In FP's sister publication Slate, Fred Kaplan critiques Steve Walt's list of top ten international relations films, as well as my own ("neither of them gives our own film critic, Dana Stevens—or, for that matter, Gene Shalit—the slightest cause for worry.") In an act of sheer bravado, Kaplan then goes on to list 25 other films that he thinks are better than any of either Walt's film or mine.
To which I say -- oh, it is so on now, Kaplan!! You want to throw down on films? Let's throw down!!
[Wouldn't this have been a more succinct reply?--ed. Yeah, I was going for more Jack Nicholson-crazy voice, but that works, sure.]
First of all, what act of hubris could make Kaplan claim that any film on his top-25 list is better than Dr. Strangelove? It's like making a top ten best film list and consciously omitting Citizen Kane. There's no point to it except sheer bloody-mindedness. Dr. Strangelove captures all of the absurdities of the Cold War in one neat package ("Gentlemen, you can't fight in here, this is the war room!"). I didn't elaborate on that point in my original post for the same reason the world doesn't need another essay extolling Orson Welles' masterpiece -- it's an exercise in redundance.
Second, Kaplan reacts to my fave flick, The Lion in Winter, as follows: "Um, OK: a strange choice, especially for the top of the list, but there's a daring quality about it." This leads me to wonder if Kaplan has actually seen the film (and, full disclosure, I haven't seen some of the films on Kaplan's list, such as The Lives of Others. From what I've heard, many of these films would likely have been on my list had I seen them. To paraphrase Donald Rumsfeld, however, you make top ten lists with the films you've seen, not the films you wish you've seen). This is a movie about a powerful but aging leader desperate to ensure that the gains his country has achieved under his rule persist after he is gone. To do this, he has to outwit a foreign leader and plenty of domestic (in both senses of the word) adversaries. This movie is filled with strategizing, backroom dealing, bluffing, backstabbing, balacing, bandwagoning, and an waful lot of shouting. In other words, a typical day in world politics.
Third, and more interesting, is defining what makes a movie a movie about international relations. Kaplan nitpicks at Wag the Dog because "it's more about domestic politics than international affairs." He similarly picks on Seven Days in May because it "isn't really about international politics." Part of studying global affairs, however, is investigating the interplay between domestic politics and and international relations. Wag the Dog is about how domestic difficulties can translate into foreign policy escapades (or staged foreign policy escapades). Seven Days in May is clearly about civil-military relations, but on an abstract level it's about the difficulties of implementing international agreements over the resistance of powerful domestic interests.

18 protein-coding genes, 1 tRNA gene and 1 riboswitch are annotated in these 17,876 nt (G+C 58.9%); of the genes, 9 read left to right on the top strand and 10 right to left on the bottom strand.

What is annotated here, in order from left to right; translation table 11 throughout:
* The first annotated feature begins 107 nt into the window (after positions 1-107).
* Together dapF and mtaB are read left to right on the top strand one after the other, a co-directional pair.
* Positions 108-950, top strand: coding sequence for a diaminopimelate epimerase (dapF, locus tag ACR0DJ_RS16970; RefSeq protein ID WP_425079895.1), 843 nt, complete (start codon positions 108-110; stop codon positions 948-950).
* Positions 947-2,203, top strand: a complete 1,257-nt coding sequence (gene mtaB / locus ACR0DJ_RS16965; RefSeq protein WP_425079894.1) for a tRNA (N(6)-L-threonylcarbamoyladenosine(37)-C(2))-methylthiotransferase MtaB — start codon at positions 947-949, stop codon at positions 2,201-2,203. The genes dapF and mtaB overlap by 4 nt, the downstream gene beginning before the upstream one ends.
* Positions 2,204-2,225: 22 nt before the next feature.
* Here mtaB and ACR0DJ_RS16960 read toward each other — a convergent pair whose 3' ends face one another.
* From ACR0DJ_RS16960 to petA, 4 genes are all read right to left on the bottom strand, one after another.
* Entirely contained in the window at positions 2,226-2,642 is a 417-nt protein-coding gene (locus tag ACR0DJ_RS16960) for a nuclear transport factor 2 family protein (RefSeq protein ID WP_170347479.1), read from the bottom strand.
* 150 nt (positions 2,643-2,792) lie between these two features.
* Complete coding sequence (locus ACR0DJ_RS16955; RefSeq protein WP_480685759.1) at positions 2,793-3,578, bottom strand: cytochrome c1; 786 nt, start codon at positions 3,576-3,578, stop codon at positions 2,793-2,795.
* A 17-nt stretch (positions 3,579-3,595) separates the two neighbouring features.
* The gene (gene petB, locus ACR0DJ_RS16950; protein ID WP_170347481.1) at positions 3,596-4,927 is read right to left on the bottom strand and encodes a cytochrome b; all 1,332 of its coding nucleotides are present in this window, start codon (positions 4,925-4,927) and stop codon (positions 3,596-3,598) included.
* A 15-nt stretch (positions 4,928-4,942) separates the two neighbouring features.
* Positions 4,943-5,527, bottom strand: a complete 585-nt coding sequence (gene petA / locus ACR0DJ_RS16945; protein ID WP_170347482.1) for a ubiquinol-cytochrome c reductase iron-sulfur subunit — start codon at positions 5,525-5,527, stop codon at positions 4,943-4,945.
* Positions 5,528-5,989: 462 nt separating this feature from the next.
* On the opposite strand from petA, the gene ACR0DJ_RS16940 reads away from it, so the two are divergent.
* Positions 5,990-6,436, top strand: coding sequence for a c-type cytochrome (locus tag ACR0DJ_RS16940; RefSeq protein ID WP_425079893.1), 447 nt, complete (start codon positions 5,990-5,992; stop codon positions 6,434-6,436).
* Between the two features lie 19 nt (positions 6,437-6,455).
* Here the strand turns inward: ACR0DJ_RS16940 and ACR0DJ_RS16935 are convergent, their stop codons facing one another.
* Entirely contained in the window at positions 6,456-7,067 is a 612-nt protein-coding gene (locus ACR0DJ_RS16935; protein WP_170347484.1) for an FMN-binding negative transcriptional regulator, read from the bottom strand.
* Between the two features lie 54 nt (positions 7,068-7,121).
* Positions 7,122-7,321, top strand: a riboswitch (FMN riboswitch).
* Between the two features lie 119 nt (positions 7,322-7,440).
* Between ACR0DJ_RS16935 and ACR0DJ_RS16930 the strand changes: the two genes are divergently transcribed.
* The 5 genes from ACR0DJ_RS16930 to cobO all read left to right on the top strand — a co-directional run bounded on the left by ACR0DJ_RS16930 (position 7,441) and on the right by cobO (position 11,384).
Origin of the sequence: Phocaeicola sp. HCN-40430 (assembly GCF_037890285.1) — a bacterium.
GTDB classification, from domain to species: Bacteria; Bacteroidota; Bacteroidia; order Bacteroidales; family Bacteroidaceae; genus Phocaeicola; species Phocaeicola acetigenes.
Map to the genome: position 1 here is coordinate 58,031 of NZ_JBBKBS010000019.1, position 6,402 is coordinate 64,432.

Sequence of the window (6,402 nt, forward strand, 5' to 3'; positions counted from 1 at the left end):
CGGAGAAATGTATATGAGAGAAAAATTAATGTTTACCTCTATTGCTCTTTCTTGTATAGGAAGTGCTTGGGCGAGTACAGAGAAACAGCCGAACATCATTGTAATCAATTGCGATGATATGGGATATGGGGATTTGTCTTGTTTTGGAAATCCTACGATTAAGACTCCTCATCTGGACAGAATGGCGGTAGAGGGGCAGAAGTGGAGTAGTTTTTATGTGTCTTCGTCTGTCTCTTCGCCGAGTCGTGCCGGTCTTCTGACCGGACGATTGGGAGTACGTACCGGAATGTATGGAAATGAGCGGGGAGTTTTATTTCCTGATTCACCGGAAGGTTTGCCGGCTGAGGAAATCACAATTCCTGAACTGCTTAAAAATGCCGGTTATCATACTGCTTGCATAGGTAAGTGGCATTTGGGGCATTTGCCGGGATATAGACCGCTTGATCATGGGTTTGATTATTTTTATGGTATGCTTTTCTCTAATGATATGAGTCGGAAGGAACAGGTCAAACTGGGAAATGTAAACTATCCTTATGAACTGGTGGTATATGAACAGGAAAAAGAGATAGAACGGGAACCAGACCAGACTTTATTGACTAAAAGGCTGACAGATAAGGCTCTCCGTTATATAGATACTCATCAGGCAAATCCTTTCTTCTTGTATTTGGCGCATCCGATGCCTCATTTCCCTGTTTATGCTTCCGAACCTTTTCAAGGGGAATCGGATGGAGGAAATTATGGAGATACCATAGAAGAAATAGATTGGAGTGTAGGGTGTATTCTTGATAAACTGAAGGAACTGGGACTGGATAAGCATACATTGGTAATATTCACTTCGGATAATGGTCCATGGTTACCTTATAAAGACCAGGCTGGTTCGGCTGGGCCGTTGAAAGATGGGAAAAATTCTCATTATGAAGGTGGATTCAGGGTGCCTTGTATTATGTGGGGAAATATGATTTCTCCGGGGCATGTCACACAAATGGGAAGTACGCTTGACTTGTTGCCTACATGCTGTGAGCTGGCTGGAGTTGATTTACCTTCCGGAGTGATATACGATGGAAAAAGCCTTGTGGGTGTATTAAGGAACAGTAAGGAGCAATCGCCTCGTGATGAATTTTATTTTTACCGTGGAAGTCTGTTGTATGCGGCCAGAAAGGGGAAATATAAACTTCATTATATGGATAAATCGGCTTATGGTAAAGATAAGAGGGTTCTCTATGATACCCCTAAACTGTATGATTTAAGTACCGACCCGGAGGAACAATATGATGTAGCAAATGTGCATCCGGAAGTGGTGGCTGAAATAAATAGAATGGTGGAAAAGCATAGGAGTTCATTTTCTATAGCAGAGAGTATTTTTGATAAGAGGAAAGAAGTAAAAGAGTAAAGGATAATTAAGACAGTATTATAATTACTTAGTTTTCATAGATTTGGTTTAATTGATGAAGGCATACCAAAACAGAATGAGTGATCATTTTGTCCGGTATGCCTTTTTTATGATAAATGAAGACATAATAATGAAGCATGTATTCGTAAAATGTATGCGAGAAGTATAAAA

Now, all this said, I can't deny the quality of some of Kaplan's selections. The moment I posted my list, I started kicking myself because I forgot about The Godfather. It really is the perfect metaphor about international relations -- alternating levels of tension and calm punctuated by occasional bouts of violence.
As for Kaplan's other films, Goodbye, Lenin! is also an inspired choice. Thirteen Days is less inspired -- I could never get past Kevin Costner's atrocious accent. On the other hand, I do have a soft spot for 1974's The Missiles of October.
Finally, a few other films that got omitted from all of our lists but merit further conversation:
1. A Fish Called Wanda (1988): One could argue that the Anglo-American alliance was the most significant relationship for much of the twentieth century. This film, on the cultural differences that exist within the special relationship, is worth multiple viewings. In a perfect world, watch this with a mix of Americans and Brits -- they laugh at different parts.
2. Traffic (2000): The debilitating effects of drugs -- and the drug war -- on both sides of the Rio Grande makes for interesting viewing. Plus, there's a terrific Salma Hayek cameo.
3. Henry V (1944) and Henry V (1989): Alex Massie makes a good point here: "the Olivier and Branagh versions remind one that an individual text may be subject to more than one interpretation. Plus, of course, there's an awful lot of Just War theorising to be done on the back of Henry V."
Daniel W. Drezner is professor of international politics at the Fletcher School of Law and Diplomacy at Tufts University.